I once had a potential corporate client object to a series of articles I was going to ghostwrite for them. I sensed there was a specific issue to be addressed but it baffled me. It wasn’t cost, it wasn’t relevancy. What on earth was it? When I delved deeper I discovered it was this: My client-to-be felt it was dishonest to pretend to have written something that they had not. Their relationship with their customers was sacrosanct. They felt if they lied about this they would never again be believed. Wow, talk about integrity! I was forced to be creative in my problem solving and came up with several possible solutions including: a promise in writing never to reveal my part (cold); the option of using the old “as told to” approach to mitigate my role (warmer) and finally suggesting the articles be attributed to the company’s inanimate brand mascot which was part of their corporate logo. As a solution to their problem it was attractive, it was original, and it addressed their ethical concerns (it wasn’t claiming to be by them). Red hot!

Have you got the right person?

Sometimes you get a “no” because you have inadvertently approached the wrong person. This seems unlikely but trust me, it happens much more often than you might imagine! Every organization has a slightly different kind of hierarchy and it’s up to you to find the right person who can “pull the trigger” on your pitches. I once pitched a production company again and again and again with topical satirical sketches for their weekly broadcast show and constantly received “nos”. But at the end of the season a different producer contacted me and said he had discovered all my pitches filed away somewhere and would’ve happily bought at least some of them if he’d read them in time. It seems that in my blissful ignorance I was pitching to the wrong person but they had never told me. They had the right title (seemingly) but in that organization the title was alas meaningless. If I had been more aggressive in my follow ups, rather than simply accepting the rejection and moving on to my next pitch (my misguided strategy at the time and for far too long after that), I would’ve made quite a few more sales. It was a hard but invaluable lesson to learn.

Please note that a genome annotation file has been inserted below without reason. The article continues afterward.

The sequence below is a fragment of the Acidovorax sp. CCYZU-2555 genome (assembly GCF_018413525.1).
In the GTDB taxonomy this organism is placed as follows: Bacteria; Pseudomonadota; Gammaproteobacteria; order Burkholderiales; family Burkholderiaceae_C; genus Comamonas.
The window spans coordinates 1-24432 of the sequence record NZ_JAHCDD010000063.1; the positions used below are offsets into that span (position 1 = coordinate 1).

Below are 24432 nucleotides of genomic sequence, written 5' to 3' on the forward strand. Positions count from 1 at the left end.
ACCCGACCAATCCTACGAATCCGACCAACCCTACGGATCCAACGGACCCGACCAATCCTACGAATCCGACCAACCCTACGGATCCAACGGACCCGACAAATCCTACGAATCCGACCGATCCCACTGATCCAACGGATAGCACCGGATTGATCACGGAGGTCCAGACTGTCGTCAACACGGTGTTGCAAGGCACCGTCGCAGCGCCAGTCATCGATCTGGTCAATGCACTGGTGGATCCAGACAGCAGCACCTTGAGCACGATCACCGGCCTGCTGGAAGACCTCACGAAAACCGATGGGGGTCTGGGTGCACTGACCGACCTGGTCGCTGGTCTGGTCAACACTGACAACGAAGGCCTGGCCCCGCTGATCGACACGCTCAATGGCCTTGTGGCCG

Freelancers are either problem solving or problem making for a potential employer. And you always want to avoid being cast into that second group! Our problem is identifying their problem and offering a viable solution. If working with us is a greater hassle than staying in-house we will not make a sale. We must always be able to provide a specific solution that is less hassle than any other alternative.

Knowing when a “no” is a “maybe” comes out of experience. When in doubt, assume it is so until you have definite proof otherwise. Naturally, there are other times when you are unable to get further information on your rejected pitch, or there is no one you can reach for clarification, or the rejection has been made in absolutely clear unequivocal language. In those cases, of course, move on right away.

But when a rejection is “softer” or more ambiguous as I’ve described and you have both the determination and the ability to keep in touch and follow up, do so. Don’t ever be confrontational, however, as that will surely end in a definitive “no”. Assuming your work itself is of a high standard, ask for help trying to clarify what was wrong with the direction or execution of your pitch and how you might learn from their thoughts for future pitches or indeed for modifying the current one. Make it seem worth their while to help you help them. Once you can get into their heads, see your pitch from their point of view and understand how they need your work to solve a specific problem you are well on your way to turning your next “no” into a “yes.”


Have you ever managed to turn a “no” into a “yes” with a client or publisher? What techniques did you use?


Posted on June 20, 2014 at 8:05 am by editor · · Tagged with: , ,